ICU patients with
insufficient vitamin D

35%

ICU patients with
deficient vitamin D

45%

Optimal vitamin D blood levels are over 50 ng/mL, yet most Americans’ levels test far below 30.16-19 By mandating basic vitamin D supplementation, Medicare might regain some of its solvency, as it would be paying out far fewer medical expenses.

A study published in the New England Journal of Medicine evaluated blood levels for vitamin D in intensive care unit (ICU) patients.20 The average serum vitamin D level was only 16 ng/mL. All patients with undetectable levels of vitamin D died.

Patients with the lowest vitamin D blood levels had the most severe organ dysfunction and the most adverse outcomes. The predicted mortality (death) rate was:

It costs Medicare about $2,674 a day to care for ICU patients, and some of them linger for weeks or months in this expensive hospital setting.21 Mandating optimal vitamin D levels could slash the number of Medicare patients requiring ICU care.

Harsh Realities

While common sense solutions exist, the aging population will challenge the solvency of Medicare unless something radical is done to keep humans healthy.

Mainstream medicine bases its financial projections on lots of aging people contracting cancer, vascular disease, and dementia. Today’s medicinal “industry” does not want any interference with their income stream and have no incentive to institute preventive programs.

The public is more health conscious today than ever. The problem is that too many people continue to abuse their bodies with excess intake of dangerous calories, cigarette smoking, and physical inactivity. Add to this the insufficient intake of nutrients such as magnesium, vitamin D, omega-3s, and it is no wonder that health care expenditures are bankrupting this country.22

Government Has to Fess Up to the Problem

To shock the public into a pro-active state, the federal government has to admit that they are not able to pay future Medicare claims unless aggressive steps are taken to prevent age-related disease. The public needs to know that if they don’t take personal responsibility for their health care, there may be no Medicare dollars available to cover their sick care.

The government needs to initiate mandatory warnings (that I would be happy to write) on the labels of all dangerous foods. People would be less likely to buy toxic foods if they were reminded about the risks associated with eating them. The government should encourage food companies to state truthful claims about healthy foods such as “eating broccoli reduces cancer risk.”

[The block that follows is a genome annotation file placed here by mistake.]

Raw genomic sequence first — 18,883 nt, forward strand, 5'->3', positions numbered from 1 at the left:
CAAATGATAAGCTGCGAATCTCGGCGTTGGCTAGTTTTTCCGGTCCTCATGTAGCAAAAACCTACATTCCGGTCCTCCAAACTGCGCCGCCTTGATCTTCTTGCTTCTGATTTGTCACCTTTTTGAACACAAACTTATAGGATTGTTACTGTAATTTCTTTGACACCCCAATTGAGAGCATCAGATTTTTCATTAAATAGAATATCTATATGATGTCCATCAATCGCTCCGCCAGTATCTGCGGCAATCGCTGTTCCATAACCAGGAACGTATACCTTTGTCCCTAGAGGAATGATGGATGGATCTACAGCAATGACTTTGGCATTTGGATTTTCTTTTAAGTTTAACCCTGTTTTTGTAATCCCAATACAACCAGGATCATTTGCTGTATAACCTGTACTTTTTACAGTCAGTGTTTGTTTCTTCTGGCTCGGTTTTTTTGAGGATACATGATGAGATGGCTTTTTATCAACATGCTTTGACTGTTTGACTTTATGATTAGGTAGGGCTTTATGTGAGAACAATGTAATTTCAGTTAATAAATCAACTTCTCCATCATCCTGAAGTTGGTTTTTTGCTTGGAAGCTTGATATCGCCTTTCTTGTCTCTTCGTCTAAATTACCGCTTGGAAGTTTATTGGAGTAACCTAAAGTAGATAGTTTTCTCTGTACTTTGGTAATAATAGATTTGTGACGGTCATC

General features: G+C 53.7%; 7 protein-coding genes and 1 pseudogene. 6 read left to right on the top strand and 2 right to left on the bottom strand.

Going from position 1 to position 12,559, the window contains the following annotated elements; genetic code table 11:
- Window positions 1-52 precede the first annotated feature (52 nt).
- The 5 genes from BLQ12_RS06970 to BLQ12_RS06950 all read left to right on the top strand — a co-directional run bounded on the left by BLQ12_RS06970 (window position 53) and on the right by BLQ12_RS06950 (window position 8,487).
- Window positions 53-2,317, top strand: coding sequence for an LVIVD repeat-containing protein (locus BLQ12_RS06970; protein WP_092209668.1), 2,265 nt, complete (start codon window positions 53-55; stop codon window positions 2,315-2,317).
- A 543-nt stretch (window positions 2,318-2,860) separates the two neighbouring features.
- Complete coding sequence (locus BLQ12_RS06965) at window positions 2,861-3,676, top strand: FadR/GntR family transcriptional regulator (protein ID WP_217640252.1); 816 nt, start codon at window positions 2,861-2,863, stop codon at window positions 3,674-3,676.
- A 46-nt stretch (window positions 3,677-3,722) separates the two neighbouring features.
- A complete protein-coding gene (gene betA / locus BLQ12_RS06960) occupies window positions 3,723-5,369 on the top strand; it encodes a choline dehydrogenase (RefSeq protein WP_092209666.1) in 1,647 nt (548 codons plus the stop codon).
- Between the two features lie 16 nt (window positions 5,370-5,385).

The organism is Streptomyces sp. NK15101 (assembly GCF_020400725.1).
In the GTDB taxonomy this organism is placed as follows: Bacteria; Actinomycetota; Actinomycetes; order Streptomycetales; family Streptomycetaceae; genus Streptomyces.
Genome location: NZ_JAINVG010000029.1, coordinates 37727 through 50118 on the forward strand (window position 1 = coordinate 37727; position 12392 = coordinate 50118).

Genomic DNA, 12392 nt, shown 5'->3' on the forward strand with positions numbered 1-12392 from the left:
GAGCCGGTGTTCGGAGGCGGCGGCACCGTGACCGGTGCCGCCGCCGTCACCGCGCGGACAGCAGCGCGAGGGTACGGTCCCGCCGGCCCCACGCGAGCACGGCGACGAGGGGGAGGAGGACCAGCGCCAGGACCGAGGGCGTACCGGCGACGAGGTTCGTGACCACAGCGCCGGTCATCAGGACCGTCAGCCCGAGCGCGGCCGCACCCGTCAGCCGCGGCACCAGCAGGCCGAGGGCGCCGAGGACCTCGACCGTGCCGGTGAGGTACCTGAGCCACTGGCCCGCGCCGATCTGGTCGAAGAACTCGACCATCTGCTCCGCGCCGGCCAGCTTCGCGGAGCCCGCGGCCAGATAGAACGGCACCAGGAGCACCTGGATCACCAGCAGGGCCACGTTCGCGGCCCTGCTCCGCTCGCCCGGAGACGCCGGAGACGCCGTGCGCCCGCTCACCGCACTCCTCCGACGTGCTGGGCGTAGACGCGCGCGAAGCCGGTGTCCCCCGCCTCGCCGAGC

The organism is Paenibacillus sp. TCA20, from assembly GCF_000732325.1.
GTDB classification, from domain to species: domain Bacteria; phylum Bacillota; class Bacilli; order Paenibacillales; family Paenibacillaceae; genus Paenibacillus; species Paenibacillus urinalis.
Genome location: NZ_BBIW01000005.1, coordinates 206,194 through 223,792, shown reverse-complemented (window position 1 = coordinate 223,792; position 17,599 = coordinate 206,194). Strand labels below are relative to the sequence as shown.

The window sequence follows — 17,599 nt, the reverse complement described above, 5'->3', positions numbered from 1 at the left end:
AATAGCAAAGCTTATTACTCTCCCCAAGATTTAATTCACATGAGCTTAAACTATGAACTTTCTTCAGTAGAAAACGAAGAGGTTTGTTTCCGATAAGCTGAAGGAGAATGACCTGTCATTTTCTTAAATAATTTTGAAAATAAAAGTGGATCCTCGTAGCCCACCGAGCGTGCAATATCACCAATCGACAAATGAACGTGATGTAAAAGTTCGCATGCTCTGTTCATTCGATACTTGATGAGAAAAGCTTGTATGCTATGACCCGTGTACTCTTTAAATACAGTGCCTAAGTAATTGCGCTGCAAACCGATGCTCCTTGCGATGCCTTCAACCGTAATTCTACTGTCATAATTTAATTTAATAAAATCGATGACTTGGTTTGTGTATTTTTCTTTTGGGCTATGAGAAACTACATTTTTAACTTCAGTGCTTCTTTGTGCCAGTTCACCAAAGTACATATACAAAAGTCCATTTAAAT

The main reason Medicare is facing insolvency is that too many aging people are getting sick. These diseases of aging are preventable via a wide variety of lifestyle alterations. It will require a sustained governmental public relations campaign to hammer in the need for Americans to follow healthier lifestyles.

Alternatively, lifting the ban currently in place that precludes the dissemination of truthful health information about a wide variety of foods, hormones, nutrients, and even certain drugs would make a significant positive impact on the aging population, which in turn would help resolve the catastrophic Medicare cost crisis we now face.

Federal Prosecutors Fail to Stop Medicare Fraud

As we go to press, the Federal government announced that it indicted 53 people involved in Medicare/Medicaid fraud. The government brags that since March 2007, they have uncovered fraudulent claims of more than $600 million. The amount of Medicare/Medicaid fraud committed each year, however, is estimated to exceed $60 billion. This means the government is catching less than 0.5% of those who are bilking the government’s medical insurance programs.24

Congress and the President now want to greatly expand the number of people who receive taxpayer-funded medical care. In addition to the higher taxes most of us will pay, the inevitable result will be more fraud perpetrated against whatever new bureaucratic insurance structure is created.

References

1. http://www.taxpolicycenter.org/taxfacts/displayafact.cfm?Docid=407.

2. http://online.wsj.com/article/SB121556119847437537.html.

3. http://online.wsj.com/article/SB121556116413437535.html.

4. http://www.ustreas.gov/offices/public-affairs/hsa/pdf/pl108-173.pdf.

5. Life Extension. 2007 Aug;13(8):7-9.

6. http://www.miamiherald.com/428/v-print/story/628288.html.

7. Rev Urol. 2003;5 Suppl 5:S12-21.

8. Urology. 2009 May;73(5):935-9; discussion 939.

9. Prostate. 2009 Jun 1;69(8):895-907.

10. http://energycommerce.house.gov/Press_110/110nr383.shtml.

11. Am J Clin Nutr. 2008 Apr;87(4):1080S-6S.

12. Drugs Aging. 2007;24(12):1017-29.

13. J Nutr. 2005 Nov;135(11):2739S-48S.

14. QJM. 1996 Aug;89(8):579-89.

15. Life Extension. 2007 Oct; 13(10): 7-17.

16. Am J Clin Nutr. 2006 Jul;84(1):18-28.

17. J Nutr. 2005 Nov;135(11):2739S-48S.

18. Med J Aust. 2002 Aug 5;177(3):149-52.

19. Mayo Clin Proc. 2003 Dec;78(12):1457-9.

20. N Engl J Med. 2009 Apr 30;360(18):1912-4.

21. Crit Care Med. 2004 Jun;32(6):1254-9.

22. http://www.cms.hhs.gov/NationalHealthExpendData/02_NationalHealthAccountsHistorical.asp.

23. http://www.cancer.org/docroot/PED/content/PED_10_2X_Cigarette_Smoking_and_Cancer.asp

24. Wall Street Journal. June 25, 2009:A3.